The inability of Canada’s energy products to reach markets that want them is an absolute disgrace, brought about because we as a nation cowed before the angry little mobs that accused Canada of leading the charge to destroy the climate. Environmental organizations around the world have put Canada on its heels by erroneously claiming that development of Canada’s resources is one of the largest problems in the fight against global warming. The lunacy of this position is so profound as to be bewildering; how anyone anywhere could conclude that Canadian energy (including natural gas, which we’d like to export from the west coast) is going to harm the environment more than China’s or India’s coal consumption, or the world’s SUV addiction, or the world’s air-travel addiction is incomprehensible. Yet you’ve never seen international protests or smear campaigns against any of those things, and you never will.
Instead of making it fairly clear that global consumption is the problem and that Canada’s resources are not, we’ve allowed ourselves to be boxed in by a flurry of apologies and niceness. We block infrastructure development and get no thanks for it, and to make things more insulting the climate isn’t helped at all. We could shut in the oil sands tomorrow, and the world will consume as much oil after that event as it does before. We nicely catered to the extremists of the environmental movement by cancelling pipeline projects and export terminals, killing off a major pipeline (Energy East) by holding its owner accountable for the greenhouse gases of the product that would go into the pipeline as well as those that will be caused by the product when it exits the pipeline. Think about that for a second. Nowhere else on earth has that qualifying hurdle been applied before, even though it could be applied to anything. Do we make Boeing do the same thing with jets? Tesla with cars? Or a new highway – couldn’t that transport petroleum (by truck) exactly the same as a pipeline would?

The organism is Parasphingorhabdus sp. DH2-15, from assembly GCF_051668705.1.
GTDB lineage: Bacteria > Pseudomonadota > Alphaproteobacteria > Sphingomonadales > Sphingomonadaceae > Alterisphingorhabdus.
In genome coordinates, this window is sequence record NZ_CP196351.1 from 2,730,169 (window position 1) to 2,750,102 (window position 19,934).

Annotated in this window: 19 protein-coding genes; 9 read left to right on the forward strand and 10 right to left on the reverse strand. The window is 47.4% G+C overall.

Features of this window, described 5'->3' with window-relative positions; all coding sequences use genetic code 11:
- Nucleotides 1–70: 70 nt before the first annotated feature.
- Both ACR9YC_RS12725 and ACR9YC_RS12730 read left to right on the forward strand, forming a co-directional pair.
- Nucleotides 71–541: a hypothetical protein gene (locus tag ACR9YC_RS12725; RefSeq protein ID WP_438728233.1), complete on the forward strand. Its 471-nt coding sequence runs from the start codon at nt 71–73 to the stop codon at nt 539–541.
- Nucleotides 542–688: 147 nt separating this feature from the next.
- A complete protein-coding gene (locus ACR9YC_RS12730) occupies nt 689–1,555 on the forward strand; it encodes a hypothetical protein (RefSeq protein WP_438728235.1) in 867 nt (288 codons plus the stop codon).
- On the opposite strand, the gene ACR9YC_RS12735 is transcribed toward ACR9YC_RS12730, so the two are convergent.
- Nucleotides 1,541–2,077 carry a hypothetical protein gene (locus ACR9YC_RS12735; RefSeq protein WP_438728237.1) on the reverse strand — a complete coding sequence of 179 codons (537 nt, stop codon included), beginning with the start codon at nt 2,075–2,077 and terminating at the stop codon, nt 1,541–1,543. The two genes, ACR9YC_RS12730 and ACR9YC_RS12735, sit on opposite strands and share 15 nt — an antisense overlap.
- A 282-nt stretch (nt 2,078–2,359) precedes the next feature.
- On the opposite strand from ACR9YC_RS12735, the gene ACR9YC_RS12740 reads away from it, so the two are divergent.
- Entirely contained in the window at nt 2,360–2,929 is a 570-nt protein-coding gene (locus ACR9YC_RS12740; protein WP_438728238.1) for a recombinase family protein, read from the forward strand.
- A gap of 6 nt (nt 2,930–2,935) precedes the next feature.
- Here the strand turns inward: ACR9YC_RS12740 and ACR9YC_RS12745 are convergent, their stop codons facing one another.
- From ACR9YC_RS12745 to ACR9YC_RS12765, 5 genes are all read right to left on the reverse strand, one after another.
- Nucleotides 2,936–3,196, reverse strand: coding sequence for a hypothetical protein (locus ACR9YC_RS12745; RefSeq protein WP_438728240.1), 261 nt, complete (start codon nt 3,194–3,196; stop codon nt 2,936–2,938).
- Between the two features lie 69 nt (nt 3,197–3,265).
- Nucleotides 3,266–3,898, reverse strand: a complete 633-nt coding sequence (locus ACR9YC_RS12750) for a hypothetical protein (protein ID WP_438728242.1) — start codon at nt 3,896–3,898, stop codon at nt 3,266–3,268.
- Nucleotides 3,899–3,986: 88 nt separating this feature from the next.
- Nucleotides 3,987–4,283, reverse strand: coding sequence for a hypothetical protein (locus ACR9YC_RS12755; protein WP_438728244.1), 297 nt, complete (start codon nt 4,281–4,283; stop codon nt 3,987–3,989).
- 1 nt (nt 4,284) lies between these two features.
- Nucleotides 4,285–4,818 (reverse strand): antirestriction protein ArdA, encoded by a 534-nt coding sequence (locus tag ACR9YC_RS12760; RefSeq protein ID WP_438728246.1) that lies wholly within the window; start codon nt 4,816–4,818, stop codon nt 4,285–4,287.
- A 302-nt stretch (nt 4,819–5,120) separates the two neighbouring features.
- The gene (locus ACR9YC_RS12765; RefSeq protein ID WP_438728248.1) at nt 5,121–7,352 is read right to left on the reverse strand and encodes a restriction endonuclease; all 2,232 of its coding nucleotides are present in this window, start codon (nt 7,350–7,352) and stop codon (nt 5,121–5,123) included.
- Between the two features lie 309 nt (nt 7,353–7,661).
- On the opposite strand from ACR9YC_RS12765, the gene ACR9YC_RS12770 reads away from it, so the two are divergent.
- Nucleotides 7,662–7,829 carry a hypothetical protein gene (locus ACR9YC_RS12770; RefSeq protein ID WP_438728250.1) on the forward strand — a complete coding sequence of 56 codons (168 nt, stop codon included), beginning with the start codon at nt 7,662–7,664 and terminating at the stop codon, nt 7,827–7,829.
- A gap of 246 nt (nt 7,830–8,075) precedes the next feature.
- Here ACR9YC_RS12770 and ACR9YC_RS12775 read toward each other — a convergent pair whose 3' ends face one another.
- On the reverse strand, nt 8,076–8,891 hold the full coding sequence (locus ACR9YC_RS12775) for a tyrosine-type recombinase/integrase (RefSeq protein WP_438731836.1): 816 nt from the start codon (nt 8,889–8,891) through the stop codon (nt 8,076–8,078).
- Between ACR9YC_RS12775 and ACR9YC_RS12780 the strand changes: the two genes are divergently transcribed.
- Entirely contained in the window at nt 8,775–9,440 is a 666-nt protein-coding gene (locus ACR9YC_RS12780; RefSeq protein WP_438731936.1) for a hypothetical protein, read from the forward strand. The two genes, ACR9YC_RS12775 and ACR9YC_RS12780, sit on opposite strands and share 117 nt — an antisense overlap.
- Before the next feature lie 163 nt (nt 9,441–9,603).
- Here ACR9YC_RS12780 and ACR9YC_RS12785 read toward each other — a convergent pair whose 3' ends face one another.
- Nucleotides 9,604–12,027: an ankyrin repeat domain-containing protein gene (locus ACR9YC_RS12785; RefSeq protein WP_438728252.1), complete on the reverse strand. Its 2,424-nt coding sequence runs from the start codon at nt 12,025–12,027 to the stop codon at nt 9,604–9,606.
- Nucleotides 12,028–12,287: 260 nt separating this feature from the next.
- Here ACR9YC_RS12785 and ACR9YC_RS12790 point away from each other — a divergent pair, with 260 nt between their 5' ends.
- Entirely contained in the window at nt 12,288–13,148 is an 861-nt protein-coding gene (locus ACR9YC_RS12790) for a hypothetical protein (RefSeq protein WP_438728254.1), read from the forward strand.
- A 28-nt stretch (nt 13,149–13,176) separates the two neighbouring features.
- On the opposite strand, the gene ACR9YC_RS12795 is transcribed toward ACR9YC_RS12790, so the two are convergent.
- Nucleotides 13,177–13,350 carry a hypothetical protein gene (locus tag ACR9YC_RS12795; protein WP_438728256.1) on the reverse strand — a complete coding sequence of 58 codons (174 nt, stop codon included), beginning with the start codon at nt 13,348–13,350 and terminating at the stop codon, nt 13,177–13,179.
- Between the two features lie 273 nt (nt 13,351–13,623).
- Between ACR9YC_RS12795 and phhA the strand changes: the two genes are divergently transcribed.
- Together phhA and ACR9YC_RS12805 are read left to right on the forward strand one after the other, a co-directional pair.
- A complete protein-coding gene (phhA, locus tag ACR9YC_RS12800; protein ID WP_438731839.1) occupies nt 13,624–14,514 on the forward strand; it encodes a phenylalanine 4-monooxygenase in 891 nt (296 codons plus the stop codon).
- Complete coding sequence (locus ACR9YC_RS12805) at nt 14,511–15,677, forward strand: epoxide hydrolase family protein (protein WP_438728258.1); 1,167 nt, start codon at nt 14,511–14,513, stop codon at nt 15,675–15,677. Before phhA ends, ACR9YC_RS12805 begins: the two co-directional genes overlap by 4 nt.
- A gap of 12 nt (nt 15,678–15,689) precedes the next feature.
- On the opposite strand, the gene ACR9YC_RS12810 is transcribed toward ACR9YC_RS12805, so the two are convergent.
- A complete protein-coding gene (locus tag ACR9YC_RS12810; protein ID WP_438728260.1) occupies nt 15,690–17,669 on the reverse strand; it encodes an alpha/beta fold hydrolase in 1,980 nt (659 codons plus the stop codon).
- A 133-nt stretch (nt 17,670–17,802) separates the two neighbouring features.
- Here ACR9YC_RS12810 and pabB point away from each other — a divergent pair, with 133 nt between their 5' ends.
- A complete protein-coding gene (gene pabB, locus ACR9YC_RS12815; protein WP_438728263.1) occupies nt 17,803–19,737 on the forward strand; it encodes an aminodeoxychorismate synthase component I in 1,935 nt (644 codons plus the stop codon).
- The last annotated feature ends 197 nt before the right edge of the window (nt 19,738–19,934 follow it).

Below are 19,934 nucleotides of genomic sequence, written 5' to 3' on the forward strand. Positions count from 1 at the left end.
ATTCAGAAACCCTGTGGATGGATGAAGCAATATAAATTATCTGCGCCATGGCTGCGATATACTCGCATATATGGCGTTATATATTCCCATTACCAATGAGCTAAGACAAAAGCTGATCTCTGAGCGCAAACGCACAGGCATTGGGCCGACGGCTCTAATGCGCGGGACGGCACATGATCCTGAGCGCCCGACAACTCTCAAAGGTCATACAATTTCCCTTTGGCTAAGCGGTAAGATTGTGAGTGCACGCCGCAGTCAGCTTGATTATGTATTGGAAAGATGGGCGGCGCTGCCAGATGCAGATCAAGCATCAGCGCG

Paradoxically, while we cater to whimsical demands that don’t solve any problem, falling over ourselves to be good corporate citizens, we then find our government tweeting about Saudi Arabia’s poor handling of some human rights activists. We think we can do that because we’re nice, we’re the good guy, and when the nice guy singles you out as misbehaving, well, shame on you, you must be bad indeed.
But the world is full of human rights abuses, some far worse than the ones singled out, and even then, Saudi Arabia is currently making vast strides in its human rights status. The speculation in the article linked above was that the Saudi ruler didn’t want the women’s rights activists to appear to have forced the nation to change its ways, which may not be pretty but it is at least part of a plan to liberate women, at the pace they deem manageable. Cultural changes like that have a whole hornets nest of challenges, like keeping the conservative society from rebellion if things move too quickly.
Regardless, this “Canada as world’s niceness-advocate and super-conscience” has its place, but not in the geopolitical realm or when we should be focusing on keeping our own house in order (as in, our economy). The gent from Oslo was absolutely right, it makes us easy to whale on. And whale the world does.
This niceness thing has become wrapped up in our national identity, and we wear it proudly. There is definitely nothing wrong with being known for that trait, on an individual level. But as foreign policy?